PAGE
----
No I still get nervous coming up to 12 o’clock! Once I’’ve read the weather and introduced the program I’m okay, it’s good to get nervous.
What’s the strangest event/topic you’ve had to cover?
We’ve done lots of events; it’s hard to answer as every day is a different day. Every day is your favourite program you know; you’re only as good as your last program. We did the guild last year that was important. We’ve done Blackpool illuminations; we’ve done the battle of the Atlantic in Liverpool, the Southport flower show, everywhere!
Being on the radio, you’ll of interviews many famous, interesting people, do any stick out?
In this job you do get to meet very famous people, but the best people for interviews are the ordinary interviews, they’re really interesting. But, I interviewed Tony Blair when he was prime minister; I interviewed Michael Parkinson, Sir Michael Cane, many, many people.
Ever had any embarrassing accidents during a live show?
My most famous one was when I was reading the news for Red Rose and I couldn’t say the word ‘Plutonium’ I had 5 attempts to which the presenter with me said “let’s hope they don’t press the button again” (referring to the nuclear crisis in the early 1980s.)
Outside from being a busy radio presenter, what are your interests?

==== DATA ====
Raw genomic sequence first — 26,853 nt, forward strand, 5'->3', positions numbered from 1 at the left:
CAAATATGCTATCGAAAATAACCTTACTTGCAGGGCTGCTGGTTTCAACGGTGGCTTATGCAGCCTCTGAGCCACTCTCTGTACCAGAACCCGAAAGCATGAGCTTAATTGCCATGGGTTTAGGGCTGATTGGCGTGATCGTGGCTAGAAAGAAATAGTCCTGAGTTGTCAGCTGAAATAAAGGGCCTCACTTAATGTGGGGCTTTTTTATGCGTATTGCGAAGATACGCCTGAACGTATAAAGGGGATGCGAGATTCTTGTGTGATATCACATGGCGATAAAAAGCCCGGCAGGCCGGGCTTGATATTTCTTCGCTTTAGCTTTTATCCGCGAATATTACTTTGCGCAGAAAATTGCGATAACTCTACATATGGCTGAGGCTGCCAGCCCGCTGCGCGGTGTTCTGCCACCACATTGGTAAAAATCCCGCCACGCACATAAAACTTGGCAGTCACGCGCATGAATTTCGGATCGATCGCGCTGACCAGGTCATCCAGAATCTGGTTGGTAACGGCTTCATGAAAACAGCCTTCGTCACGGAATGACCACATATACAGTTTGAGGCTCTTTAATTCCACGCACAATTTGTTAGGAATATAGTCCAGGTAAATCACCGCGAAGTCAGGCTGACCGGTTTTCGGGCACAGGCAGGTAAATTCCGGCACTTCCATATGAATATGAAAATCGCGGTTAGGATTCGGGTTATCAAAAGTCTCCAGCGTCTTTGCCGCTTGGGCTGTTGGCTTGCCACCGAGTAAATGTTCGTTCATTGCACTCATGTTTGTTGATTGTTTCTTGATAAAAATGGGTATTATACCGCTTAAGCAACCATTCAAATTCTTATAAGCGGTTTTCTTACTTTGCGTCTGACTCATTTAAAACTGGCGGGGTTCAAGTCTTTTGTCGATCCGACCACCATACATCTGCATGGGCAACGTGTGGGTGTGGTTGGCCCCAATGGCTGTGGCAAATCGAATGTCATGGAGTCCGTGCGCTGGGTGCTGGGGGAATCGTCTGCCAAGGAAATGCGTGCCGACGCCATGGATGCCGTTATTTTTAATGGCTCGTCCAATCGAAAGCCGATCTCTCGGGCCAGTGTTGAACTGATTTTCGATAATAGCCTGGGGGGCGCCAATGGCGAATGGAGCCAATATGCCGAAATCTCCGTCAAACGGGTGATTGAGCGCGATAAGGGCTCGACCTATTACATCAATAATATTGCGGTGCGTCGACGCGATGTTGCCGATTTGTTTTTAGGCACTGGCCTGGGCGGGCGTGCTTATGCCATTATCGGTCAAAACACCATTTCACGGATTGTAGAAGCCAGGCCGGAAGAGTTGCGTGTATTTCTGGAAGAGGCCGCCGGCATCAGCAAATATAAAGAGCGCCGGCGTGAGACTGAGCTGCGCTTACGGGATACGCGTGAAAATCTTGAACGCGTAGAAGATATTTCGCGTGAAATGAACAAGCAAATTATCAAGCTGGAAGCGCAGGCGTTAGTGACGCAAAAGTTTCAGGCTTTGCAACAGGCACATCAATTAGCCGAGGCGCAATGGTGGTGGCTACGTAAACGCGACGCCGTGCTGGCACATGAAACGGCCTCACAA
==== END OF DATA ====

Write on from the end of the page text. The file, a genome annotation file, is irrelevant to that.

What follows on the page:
It’s great job to do, it’s like being paid for your hobby. But I enjoy walking, reading, just an ordinary person!
You Presented in Preston for almost 13 years, what changes have you seen to the city during this time?
When commercial radio came out, the IBA Independent Broadcasting Authority) wanted their presenters to live in the region where they were presenting. So we moved from Prescott to Lea in 1980, I love Lancashire, I love the area, I love Preston, It’s a great place.
Did you ever visit Preston North End football club?
I did stuff on the pitch at North End, when my lad was at school he used to get vouchers to go watch Preston in the Pontins league, we saw David Beckham score a cracking goal, people in the crowd were saying “who’s this guy”, it’s a shame he didn’t last long at the club.
The infamous bus station has caused a lot of bother over the years over its condition and relevance, what do you make of it?
I quite like the bus station; I’m one of those who do enjoy it, especially for the free car parking at Christmas! *chuckles*
Have you ever thought it is too much? Ever felt like quitting?
Never, I’ve wanted to do this since I was 11 to do a job like this it’s not like work at all. Getting paid to do something you love doing, not many people can say that.
Quick fire questions;
What’s your Favourite place to drink?
‘Tiggis’ (Italian Restaurant)
What reminds you of Preston?
The university, when I first lived here it was nothing compared to the size of what it was now, it’s good that it’s in the heart of the city.
Do you ever miss working in Preston?
Preston is a big part of Radio Lancashire we do lots of stuff here, once a month we broadcast the program from the Harris museum. There’s enough stuff to keep the program going from 12-4. Preston also features with the BBC bus on the Tuesday of ‘Lancashire week’
You can catch Johns afternoon show on BBC Radio Lancashire from 12 o’clock Monday to Friday.